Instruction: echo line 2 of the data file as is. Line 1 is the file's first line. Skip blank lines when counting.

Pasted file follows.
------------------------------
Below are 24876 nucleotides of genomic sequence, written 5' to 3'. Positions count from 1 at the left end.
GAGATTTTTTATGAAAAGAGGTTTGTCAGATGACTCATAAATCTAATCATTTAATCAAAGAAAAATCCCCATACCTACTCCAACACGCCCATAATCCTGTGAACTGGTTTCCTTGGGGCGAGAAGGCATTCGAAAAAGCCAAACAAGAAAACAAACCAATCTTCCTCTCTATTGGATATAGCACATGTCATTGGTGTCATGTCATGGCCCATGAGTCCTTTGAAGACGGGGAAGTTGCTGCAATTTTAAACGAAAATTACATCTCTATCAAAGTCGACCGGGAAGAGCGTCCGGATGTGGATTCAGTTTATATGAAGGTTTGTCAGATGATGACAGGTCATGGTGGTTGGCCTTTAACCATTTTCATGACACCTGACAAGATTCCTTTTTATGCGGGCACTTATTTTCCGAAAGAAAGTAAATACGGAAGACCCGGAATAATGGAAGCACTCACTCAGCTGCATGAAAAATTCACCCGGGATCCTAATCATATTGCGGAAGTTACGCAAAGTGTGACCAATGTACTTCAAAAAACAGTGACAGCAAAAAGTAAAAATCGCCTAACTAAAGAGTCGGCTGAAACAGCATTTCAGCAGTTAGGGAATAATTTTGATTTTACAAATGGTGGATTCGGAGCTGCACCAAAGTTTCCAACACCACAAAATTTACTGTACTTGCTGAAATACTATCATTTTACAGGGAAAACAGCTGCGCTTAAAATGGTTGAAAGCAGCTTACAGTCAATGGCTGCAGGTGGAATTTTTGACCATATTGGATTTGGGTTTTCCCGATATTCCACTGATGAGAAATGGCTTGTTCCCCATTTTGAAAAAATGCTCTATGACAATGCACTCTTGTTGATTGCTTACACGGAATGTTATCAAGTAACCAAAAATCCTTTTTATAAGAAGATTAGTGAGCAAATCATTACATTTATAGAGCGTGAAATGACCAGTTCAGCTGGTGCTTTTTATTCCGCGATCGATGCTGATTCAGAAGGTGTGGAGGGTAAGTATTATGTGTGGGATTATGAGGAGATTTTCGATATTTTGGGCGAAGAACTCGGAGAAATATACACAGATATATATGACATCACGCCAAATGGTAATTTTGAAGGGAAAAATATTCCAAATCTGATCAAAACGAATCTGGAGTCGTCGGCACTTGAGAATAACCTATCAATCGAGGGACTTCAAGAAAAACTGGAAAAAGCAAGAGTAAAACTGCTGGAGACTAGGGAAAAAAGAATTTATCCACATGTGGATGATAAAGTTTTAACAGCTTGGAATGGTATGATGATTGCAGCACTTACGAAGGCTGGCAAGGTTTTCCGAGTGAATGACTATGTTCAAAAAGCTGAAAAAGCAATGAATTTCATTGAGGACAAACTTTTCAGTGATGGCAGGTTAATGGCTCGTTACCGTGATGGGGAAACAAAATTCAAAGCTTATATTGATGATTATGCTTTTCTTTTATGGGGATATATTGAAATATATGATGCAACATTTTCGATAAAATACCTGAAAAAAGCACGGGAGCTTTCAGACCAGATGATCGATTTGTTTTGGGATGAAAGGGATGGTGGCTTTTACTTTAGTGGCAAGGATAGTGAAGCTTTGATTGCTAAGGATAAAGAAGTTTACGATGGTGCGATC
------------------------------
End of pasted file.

GAGATTTTTTATGAAAAGAGGTTTGTCAGATGACTCATAAATCTAATCATTTAATCAAAGAAAAATCCCCATACCTACTCCAACACGCCCATAATCCTGTGAACTGGTTTCCTTGGGGCGAGAAGGCATTCGAAAAAGCCAAACAAGAAAACAAACCAATCTTCCTCTCTATTGGATATAGCACATGTCATTGGTGTCATGTCATGGCCCATGAGTCCTTTGAAGACGGGGAAGTTGCTGCAATTTTAAACGAAAATTACATCTCTATCAAAGTCGACCGGGAAGAGCGTCCGGATGTGGATTCAGTTTATATGAAGGTTTGTCAGATGATGACAGGTCATGGTGGTTGGCCTTTAACCATTTTCATGACACCTGACAAGATTCCTTTTTATGCGGGCACTTATTTTCCGAAAGAAAGTAAATACGGAAGACCCGGAATAATGGAAGCACTCACTCAGCTGCATGAAAAATTCACCCGGGATCCTAATCATATTGCGGAAGTTACGCAAAGTGTGACCAATGTACTTCAAAAAACAGTGACAGCAAAAAGTAAAAATCGCCTAACTAAAGAGTCGGCTGAAACAGCATTTCAGCAGTTAGGGAATAATTTTGATTTTACAAATGGTGGATTCGGAGCTGCACCAAAGTTTCCAACACCACAAAATTTACTGTACTTGCTGAAATACTATCATTTTACAGGGAAAACAGCTGCGCTTAAAATGGTTGAAAGCAGCTTACAGTCAATGGCTGCAGGTGGAATTTTTGACCATATTGGATTTGGGTTTTCCCGATATTCCACTGATGAGAAATGGCTTGTTCCCCATTTTGAAAAAATGCTCTATGACAATGCACTCTTGTTGATTGCTTACACGGAATGTTATCAAGTAACCAAAAATCCTTTTTATAAGAAGATTAGTGAGCAAATCATTACATTTATAGAGCGTGAAATGACCAGTTCAGCTGGTGCTTTTTATTCCGCGATCGATGCTGATTCAGAAGGTGTGGAGGGTAAGTATTATGTGTGGGATTATGAGGAGATTTTCGATATTTTGGGCGAAGAACTCGGAGAAATATACACAGATATATATGACATCACGCCAAATGGTAATTTTGAAGGGAAAAATATTCCAAATCTGATCAAAACGAATCTGGAGTCGTCGGCACTTGAGAATAACCTATCAATCGAGGGACTTCAAGAAAAACTGGAAAAAGCAAGAGTAAAACTGCTGGAGACTAGGGAAAAAAGAATTTATCCACATGTGGATGATAAAGTTTTAACAGCTTGGAATGGTATGATGATTGCAGCACTTACGAAGGCTGGCAAGGTTTTCCGAGTGAATGACTATGTTCAAAAAGCTGAAAAAGCAATGAATTTCATTGAGGACAAACTTTTCAGTGATGGCAGGTTAATGGCTCGTTACCGTGATGGGGAAACAAAATTCAAAGCTTATATTGATGATTATGCTTTTCTTTTATGGGGATATATTGAAATATATGATGCAACATTTTCGATAAAATACCTGAAAAAAGCACGGGAGCTTTCAGACCAGATGATCGATTTGTTTTGGGATGAAAGGGATGGTGGCTTTTACTTTAGTGGCAAGGATAGTGAAGCTTTGATTGCTAAGGATAAAGAAGTTTACGATGGTGCGATC